From the short story Butterfly:
My sweet Lila, how did it come to this. I opened my phone and scrolled through photos from eight months ago. She was holding a butterfly with black and yellow wings. A red band over the abdomen. We had gone to an indoor butterfly garden upstate. The red branded butterfly had landed on her hand and she held it close to her face for the snapshot. They were both so beautiful. In constant flux. Fleeting and finessed. Her hazel eyes, dirty blonde hair. That big beautiful smile that reminded me of a sweet young school girl—the one I had fallen in love with early on freshman year. I didn’t know it then. I knew it now as I looked into her eyes on the picture in my phone. My apartment desolate, a murder scene next door, and that sweet freshman girl being sought after by authorities. My God, death, and love had collided. That’s what life was: a never-ending collision of death and love. And I was sure that’s what heaven was—a spiraling staircase leading nowhere. You keep walking, looking up, into the light, feeling as if there’s something greater coming with each step. But that staircase keeps going and you keep stepping. Right foot and then the left foot. Like the wings of that butterfly, fluttering as her eyes did, that day in the garden. I’ll never feel, see, touch, taste, adore, or kiss her again. I fell asleep as rain began to sputter on the windowsill.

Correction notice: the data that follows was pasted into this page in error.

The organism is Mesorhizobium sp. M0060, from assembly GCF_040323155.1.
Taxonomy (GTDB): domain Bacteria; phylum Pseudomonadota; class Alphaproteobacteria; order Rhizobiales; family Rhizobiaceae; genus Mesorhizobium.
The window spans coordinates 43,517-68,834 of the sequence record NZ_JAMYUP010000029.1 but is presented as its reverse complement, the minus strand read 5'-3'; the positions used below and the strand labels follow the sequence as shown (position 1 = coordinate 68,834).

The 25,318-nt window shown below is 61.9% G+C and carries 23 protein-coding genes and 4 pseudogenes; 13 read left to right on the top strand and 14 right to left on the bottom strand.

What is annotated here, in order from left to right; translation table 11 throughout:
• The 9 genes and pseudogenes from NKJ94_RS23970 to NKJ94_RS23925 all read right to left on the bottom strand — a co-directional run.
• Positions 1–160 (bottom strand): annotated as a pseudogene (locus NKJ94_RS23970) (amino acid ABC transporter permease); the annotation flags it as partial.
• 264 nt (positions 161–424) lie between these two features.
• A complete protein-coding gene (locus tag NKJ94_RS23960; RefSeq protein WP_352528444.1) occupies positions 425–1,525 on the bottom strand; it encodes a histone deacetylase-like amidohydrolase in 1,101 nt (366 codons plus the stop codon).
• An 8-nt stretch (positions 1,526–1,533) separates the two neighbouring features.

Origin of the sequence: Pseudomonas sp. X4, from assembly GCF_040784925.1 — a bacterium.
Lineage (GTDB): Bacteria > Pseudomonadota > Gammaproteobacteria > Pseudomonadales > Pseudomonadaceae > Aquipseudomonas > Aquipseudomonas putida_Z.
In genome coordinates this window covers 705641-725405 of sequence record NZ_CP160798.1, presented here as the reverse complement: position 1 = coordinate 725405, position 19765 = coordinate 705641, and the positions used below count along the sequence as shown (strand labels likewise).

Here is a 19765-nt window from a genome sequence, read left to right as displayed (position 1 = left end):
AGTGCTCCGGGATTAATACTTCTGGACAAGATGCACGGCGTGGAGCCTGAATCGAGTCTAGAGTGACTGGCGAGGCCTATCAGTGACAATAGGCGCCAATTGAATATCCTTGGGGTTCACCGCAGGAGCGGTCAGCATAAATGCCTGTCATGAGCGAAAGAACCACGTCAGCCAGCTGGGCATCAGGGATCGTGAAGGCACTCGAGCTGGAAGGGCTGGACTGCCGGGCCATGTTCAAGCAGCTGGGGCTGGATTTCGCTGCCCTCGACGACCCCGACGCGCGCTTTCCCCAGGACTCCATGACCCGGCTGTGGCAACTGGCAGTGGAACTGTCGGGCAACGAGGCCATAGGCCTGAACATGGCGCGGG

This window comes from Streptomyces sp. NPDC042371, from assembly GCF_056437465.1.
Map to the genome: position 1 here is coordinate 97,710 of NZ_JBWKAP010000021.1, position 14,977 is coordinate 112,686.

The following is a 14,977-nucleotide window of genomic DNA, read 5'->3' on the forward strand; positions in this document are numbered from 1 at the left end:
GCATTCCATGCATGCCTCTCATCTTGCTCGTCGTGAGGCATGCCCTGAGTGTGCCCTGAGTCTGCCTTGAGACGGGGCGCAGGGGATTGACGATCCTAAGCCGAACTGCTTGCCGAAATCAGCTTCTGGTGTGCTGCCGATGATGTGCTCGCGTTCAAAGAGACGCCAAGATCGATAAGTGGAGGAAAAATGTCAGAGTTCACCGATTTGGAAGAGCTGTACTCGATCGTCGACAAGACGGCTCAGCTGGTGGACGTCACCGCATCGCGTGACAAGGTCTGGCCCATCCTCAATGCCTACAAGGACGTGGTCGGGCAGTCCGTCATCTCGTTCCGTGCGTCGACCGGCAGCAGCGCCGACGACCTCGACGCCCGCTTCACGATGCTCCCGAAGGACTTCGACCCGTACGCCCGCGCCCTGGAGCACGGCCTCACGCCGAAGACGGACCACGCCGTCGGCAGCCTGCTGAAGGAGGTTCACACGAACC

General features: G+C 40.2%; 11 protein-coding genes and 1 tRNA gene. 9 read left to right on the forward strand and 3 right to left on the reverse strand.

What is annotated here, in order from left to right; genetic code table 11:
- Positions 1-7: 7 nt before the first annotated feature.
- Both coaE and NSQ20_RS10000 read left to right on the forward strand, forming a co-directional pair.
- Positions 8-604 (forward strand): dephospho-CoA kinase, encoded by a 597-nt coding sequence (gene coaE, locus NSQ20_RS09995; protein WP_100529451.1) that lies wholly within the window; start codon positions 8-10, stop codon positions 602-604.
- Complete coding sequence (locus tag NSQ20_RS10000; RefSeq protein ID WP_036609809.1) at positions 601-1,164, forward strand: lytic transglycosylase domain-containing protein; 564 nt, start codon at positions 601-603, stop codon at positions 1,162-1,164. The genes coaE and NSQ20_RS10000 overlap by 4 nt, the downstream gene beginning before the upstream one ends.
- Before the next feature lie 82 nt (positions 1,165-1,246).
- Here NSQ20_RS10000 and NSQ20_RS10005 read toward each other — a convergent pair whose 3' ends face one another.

You can read Butterfly along with my collection of short stories, Girls Cigarettes & Illusions on Amazon.